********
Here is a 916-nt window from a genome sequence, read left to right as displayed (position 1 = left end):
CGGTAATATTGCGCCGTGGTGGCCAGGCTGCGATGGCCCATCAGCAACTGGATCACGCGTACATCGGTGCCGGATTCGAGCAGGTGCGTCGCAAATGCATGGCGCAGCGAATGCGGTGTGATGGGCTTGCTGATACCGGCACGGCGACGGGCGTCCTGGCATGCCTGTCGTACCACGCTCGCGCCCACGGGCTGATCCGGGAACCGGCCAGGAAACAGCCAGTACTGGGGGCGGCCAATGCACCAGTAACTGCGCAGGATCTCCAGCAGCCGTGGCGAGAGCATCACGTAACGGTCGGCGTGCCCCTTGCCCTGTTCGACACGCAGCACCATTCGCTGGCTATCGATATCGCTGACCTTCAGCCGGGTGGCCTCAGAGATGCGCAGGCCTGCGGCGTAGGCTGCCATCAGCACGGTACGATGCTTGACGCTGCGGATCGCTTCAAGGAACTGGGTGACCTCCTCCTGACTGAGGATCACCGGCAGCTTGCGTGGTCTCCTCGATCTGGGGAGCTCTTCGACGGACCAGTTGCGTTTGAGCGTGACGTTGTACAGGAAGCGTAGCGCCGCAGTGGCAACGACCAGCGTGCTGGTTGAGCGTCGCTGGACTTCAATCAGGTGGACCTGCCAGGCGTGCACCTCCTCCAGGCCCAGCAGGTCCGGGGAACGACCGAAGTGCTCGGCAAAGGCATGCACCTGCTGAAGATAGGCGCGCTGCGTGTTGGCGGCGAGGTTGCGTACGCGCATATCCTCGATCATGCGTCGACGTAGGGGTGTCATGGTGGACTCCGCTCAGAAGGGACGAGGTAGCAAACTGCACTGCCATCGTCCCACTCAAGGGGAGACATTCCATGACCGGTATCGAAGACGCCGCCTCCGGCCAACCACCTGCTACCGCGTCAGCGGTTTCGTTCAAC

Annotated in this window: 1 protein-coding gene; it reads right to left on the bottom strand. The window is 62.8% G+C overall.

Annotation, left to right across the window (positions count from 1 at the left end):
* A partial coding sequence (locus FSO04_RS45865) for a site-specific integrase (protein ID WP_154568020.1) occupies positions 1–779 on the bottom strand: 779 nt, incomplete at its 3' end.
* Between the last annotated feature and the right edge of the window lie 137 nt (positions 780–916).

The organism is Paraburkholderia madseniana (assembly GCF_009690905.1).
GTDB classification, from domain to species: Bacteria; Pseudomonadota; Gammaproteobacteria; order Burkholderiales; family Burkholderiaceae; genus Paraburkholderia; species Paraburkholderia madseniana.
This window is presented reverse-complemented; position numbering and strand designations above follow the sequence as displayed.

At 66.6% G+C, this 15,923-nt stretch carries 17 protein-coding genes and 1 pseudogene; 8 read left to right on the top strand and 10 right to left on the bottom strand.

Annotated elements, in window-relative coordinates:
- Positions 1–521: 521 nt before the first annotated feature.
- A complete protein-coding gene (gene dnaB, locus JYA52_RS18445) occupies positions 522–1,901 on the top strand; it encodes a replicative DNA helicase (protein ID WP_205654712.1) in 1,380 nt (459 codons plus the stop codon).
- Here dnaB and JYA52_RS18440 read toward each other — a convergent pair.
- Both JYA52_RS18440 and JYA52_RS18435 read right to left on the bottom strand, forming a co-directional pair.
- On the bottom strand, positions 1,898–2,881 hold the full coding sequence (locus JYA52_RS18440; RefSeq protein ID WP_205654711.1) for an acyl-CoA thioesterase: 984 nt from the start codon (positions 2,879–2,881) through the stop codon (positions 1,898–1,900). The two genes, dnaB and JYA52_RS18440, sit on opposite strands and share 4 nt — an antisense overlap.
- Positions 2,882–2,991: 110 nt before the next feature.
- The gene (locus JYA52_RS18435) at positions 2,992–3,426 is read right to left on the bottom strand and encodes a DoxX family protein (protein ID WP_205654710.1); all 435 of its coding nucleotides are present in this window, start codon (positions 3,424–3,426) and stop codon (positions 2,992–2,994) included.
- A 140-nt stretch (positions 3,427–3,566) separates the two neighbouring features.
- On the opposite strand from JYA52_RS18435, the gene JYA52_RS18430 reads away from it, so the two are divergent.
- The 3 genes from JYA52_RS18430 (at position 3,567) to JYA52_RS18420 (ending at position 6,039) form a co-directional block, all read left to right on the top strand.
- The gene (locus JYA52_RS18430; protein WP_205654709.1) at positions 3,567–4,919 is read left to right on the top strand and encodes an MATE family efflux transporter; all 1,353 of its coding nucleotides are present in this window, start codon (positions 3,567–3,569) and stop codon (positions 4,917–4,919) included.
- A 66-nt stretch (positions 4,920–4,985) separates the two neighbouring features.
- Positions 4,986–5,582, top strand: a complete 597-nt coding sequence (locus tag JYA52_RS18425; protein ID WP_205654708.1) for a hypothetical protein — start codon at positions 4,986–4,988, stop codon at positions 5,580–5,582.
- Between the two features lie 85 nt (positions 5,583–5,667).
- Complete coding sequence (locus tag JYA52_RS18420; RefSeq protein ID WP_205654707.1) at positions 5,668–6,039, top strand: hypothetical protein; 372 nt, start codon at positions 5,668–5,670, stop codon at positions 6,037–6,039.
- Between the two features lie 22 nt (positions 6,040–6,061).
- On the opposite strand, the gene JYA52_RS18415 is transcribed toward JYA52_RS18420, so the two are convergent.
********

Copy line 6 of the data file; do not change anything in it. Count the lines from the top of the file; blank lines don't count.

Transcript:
* Between the last annotated feature and the right edge of the window lie 137 nt (positions 780–916).